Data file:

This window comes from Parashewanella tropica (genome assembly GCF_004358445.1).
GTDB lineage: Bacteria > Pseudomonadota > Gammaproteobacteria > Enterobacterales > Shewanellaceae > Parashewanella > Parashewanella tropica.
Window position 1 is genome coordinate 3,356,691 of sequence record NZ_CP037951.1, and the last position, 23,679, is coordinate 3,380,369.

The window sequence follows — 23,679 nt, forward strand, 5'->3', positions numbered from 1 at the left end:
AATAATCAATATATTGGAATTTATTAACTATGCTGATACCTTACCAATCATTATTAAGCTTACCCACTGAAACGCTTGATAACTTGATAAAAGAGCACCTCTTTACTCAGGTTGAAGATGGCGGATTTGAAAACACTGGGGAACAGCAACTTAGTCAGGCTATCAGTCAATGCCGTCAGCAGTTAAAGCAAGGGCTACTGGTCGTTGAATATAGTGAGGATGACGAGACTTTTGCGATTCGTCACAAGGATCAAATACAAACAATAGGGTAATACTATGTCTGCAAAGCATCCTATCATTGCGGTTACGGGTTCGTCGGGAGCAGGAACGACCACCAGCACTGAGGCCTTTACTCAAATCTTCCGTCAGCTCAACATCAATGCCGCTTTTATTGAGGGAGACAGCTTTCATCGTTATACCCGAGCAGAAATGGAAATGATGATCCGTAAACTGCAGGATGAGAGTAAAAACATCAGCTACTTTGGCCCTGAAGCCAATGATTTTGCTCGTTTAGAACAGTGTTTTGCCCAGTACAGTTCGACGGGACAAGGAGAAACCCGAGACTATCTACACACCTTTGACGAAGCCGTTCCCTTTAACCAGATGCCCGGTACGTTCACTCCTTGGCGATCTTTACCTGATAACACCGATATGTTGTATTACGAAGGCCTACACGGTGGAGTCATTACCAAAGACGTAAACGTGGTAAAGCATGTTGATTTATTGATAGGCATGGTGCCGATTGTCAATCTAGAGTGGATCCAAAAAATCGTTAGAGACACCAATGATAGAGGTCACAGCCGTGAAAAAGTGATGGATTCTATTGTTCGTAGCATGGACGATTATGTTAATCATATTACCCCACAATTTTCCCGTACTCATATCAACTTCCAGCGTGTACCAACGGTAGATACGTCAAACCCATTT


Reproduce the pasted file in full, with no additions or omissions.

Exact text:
This window comes from Parashewanella tropica (genome assembly GCF_004358445.1).
GTDB lineage: Bacteria > Pseudomonadota > Gammaproteobacteria > Enterobacterales > Shewanellaceae > Parashewanella > Parashewanella tropica.
Window position 1 is genome coordinate 3,356,691 of sequence record NZ_CP037951.1, and the last position, 23,679, is coordinate 3,380,369.

The window sequence follows — 23,679 nt, forward strand, 5'->3', positions numbered from 1 at the left end:
AATAATCAATATATTGGAATTTATTAACTATGCTGATACCTTACCAATCATTATTAAGCTTACCCACTGAAACGCTTGATAACTTGATAAAAGAGCACCTCTTTACTCAGGTTGAAGATGGCGGATTTGAAAACACTGGGGAACAGCAACTTAGTCAGGCTATCAGTCAATGCCGTCAGCAGTTAAAGCAAGGGCTACTGGTCGTTGAATATAGTGAGGATGACGAGACTTTTGCGATTCGTCACAAGGATCAAATACAAACAATAGGGTAATACTATGTCTGCAAAGCATCCTATCATTGCGGTTACGGGTTCGTCGGGAGCAGGAACGACCACCAGCACTGAGGCCTTTACTCAAATCTTCCGTCAGCTCAACATCAATGCCGCTTTTATTGAGGGAGACAGCTTTCATCGTTATACCCGAGCAGAAATGGAAATGATGATCCGTAAACTGCAGGATGAGAGTAAAAACATCAGCTACTTTGGCCCTGAAGCCAATGATTTTGCTCGTTTAGAACAGTGTTTTGCCCAGTACAGTTCGACGGGACAAGGAGAAACCCGAGACTATCTACACACCTTTGACGAAGCCGTTCCCTTTAACCAGATGCCCGGTACGTTCACTCCTTGGCGATCTTTACCTGATAACACCGATATGTTGTATTACGAAGGCCTACACGGTGGAGTCATTACCAAAGACGTAAACGTGGTAAAGCATGTTGATTTATTGATAGGCATGGTGCCGATTGTCAATCTAGAGTGGATCCAAAAAATCGTTAGAGACACCAATGATAGAGGTCACAGCCGTGAAAAAGTGATGGATTCTATTGTTCGTAGCATGGACGATTATGTTAATCATATTACCCCACAATTTTCCCGTACTCATATCAACTTCCAGCGTGTACCAACGGTAGATACGTCAAACCCATTT